Author Archives: Lisa Reisman

Jennifer Diggins is the director of Government Affairs at Charlotte, N.C.-based Nucor Corp., the largest steelmaker in the U.S. and North America’s largest recycler of any material (Nucor recycled 16.9 million tons of scrap steel in 2015 at its 23 electric arc furnace mills). Diggins serves as the firm’s liaison to Washington, D.C. MetalMiner’s editorial staff recently had a chance to sit down with Jennifer for a MetalMiner Q&A to discuss recent issues in steel, including Chinese overproduction, the tariffs recently passed against some imports and the role of the international scrap market.

Free Download: The May 2016 MMI Report

MetalMiner: Recently, executives from the five leading steel companies in the U.S. told the Congressional Steel Caucus that unfair foreign trade practices have caused an increase in steel imports resulting in the loss of more than 13,000 jobs in the industry this year. How was that number arrived at? Could it be even worse than the 13,000 estimated?

jennifer_diggins_headshot_300_Nucor_052116Jennifer Diggins: There is the potential for the number to be much worse when you factor in job losses in industries that support steel.

People often fail to appreciate the broad impact the steel industry has on the rest of the economy. Every one job in the steel industry supports seven other jobs in the economy. These are jobs in businesses that supply steelmakers with raw materials, contractors who do maintenance work at steel mills, truck drivers who transport our products, just to name a few. When steel production decreases like it has, workers in these supporting industries also are impacted. Read more

US Steel plant in Granite City wide

The U.S. Steel Granite City Works captured by Google Street View in September, 2014 — a year and two months before the latest idling of the mill.

Dan Simmons has seen a lot during the 38 years he’s worked at U.S. Steel’s Granite City Works in Illinois, just outside St. Louis.

From starting out as a general laborer, to swinging hammers on the track gang, to “feeling like Mr. Haney from Green Acres” while trucking around the mill, Simmons took it all in. There were days “you were whistling when you came in, and whistling when you left,” he said.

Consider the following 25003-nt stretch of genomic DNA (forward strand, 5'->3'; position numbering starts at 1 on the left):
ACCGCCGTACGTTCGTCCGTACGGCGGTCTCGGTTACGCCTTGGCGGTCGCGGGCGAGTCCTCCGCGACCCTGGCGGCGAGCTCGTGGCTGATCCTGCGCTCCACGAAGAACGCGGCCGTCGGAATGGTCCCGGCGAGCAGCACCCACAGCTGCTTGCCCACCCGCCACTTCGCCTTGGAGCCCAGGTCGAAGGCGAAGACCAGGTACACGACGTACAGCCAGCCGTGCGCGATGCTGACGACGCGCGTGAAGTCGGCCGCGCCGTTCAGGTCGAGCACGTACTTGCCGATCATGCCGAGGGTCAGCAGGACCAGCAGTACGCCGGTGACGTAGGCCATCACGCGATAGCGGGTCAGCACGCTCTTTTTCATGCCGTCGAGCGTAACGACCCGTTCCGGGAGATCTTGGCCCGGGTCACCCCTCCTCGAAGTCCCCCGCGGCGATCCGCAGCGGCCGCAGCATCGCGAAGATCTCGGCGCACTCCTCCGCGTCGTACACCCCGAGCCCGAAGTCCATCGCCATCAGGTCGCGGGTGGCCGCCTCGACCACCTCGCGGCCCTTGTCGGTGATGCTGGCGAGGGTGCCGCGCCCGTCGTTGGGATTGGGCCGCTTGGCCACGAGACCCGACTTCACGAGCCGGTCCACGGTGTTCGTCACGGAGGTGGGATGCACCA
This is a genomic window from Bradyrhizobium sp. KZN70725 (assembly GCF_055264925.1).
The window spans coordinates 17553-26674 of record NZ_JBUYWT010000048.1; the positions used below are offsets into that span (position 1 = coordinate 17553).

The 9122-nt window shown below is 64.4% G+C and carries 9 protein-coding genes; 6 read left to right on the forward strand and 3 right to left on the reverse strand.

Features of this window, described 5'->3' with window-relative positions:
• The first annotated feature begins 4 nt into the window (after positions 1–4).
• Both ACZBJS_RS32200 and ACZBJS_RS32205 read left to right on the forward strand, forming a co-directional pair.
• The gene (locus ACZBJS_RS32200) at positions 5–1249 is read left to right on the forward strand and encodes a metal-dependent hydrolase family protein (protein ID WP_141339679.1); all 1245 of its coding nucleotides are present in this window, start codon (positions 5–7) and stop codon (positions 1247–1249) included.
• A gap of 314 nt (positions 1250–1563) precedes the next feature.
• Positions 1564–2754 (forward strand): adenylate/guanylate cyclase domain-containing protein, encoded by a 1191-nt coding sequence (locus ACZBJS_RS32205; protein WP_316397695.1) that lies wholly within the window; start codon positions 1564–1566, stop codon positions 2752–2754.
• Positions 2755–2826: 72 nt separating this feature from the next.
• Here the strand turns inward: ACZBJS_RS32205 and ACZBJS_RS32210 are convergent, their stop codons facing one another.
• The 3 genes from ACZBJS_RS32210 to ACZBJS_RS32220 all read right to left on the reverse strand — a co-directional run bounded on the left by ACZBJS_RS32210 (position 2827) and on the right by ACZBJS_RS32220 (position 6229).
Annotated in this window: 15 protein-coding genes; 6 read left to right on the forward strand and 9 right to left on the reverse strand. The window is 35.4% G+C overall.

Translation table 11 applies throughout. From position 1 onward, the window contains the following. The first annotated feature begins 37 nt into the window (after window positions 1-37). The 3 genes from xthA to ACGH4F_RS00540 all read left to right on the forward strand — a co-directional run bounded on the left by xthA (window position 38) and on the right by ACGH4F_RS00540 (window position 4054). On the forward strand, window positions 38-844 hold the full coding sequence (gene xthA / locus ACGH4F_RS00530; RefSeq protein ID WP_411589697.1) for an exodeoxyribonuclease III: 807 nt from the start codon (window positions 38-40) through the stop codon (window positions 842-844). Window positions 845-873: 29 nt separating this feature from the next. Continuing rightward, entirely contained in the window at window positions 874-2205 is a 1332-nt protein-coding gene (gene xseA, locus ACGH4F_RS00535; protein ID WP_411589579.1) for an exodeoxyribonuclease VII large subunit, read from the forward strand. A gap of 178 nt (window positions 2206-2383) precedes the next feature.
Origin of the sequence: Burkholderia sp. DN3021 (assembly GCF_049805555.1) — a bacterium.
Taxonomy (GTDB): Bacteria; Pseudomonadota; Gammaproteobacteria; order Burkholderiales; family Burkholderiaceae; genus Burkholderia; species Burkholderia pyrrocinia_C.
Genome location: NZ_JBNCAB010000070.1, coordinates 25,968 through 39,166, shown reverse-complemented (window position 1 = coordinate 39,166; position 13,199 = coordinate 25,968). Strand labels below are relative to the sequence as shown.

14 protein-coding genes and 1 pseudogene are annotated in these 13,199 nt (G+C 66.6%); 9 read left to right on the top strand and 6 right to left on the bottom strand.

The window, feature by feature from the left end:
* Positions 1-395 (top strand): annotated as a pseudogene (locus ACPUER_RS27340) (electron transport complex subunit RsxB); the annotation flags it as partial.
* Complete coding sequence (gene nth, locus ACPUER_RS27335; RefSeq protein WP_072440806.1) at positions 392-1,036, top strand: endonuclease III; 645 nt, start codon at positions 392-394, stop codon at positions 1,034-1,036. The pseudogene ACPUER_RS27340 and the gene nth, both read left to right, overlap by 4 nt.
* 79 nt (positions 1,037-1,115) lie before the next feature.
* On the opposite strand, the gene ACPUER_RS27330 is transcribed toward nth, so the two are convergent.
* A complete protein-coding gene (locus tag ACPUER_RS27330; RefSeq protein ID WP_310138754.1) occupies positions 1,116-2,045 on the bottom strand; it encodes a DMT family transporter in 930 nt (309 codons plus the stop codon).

But nothing compares to what he’s seeing now.

“I have grown men coming into my office, crying,” said Simmons. “You see the pain, the ‘what ifs,’ the blank stares…”

Simmons, who just turned 56, is now the president of the United Steelworkers Local 1899, and some of the grown men coming to him are pipefitters just like he had become during his long tenure, which began in 1978.

However, those men and women aren’t coming to him because they’ve been hurt on the job. They are coming to plead for help, because they have lost their jobs, and in many cases still don’t know when they’ll land their next one.

Cyclicality in steel production is nothing new, but it wasn’t until 2008 — when the global markets began crashing — that USS Granite City Works endured its first indefinite idling in its history.

“We had the unemployment office cycling 400 people through at a time,” Simmons told MetalMiner. “The biggest fear is not knowing. If I could have given them a definitive timeframe, they would’ve said, ‘OK, I can handle that.’ But after two to three months, people come to me and don’t know what to do with themselves.”

And now, after the mill went idle a second time in December 2015, some of those workers have been without a job for nearly half a year. Last December, 1,500 people were laid off — 75% of the mill’s total workforce. Across the country, a total of 13,500 steel workers have been laid off over the past year.

Simmons knows what it’s like to feel that fear firsthand. “I got a brother that works here, a brother-in-law that works here, so it’s personal. You worry about where your whole family will be.”

So what’s different today, compared to 2008?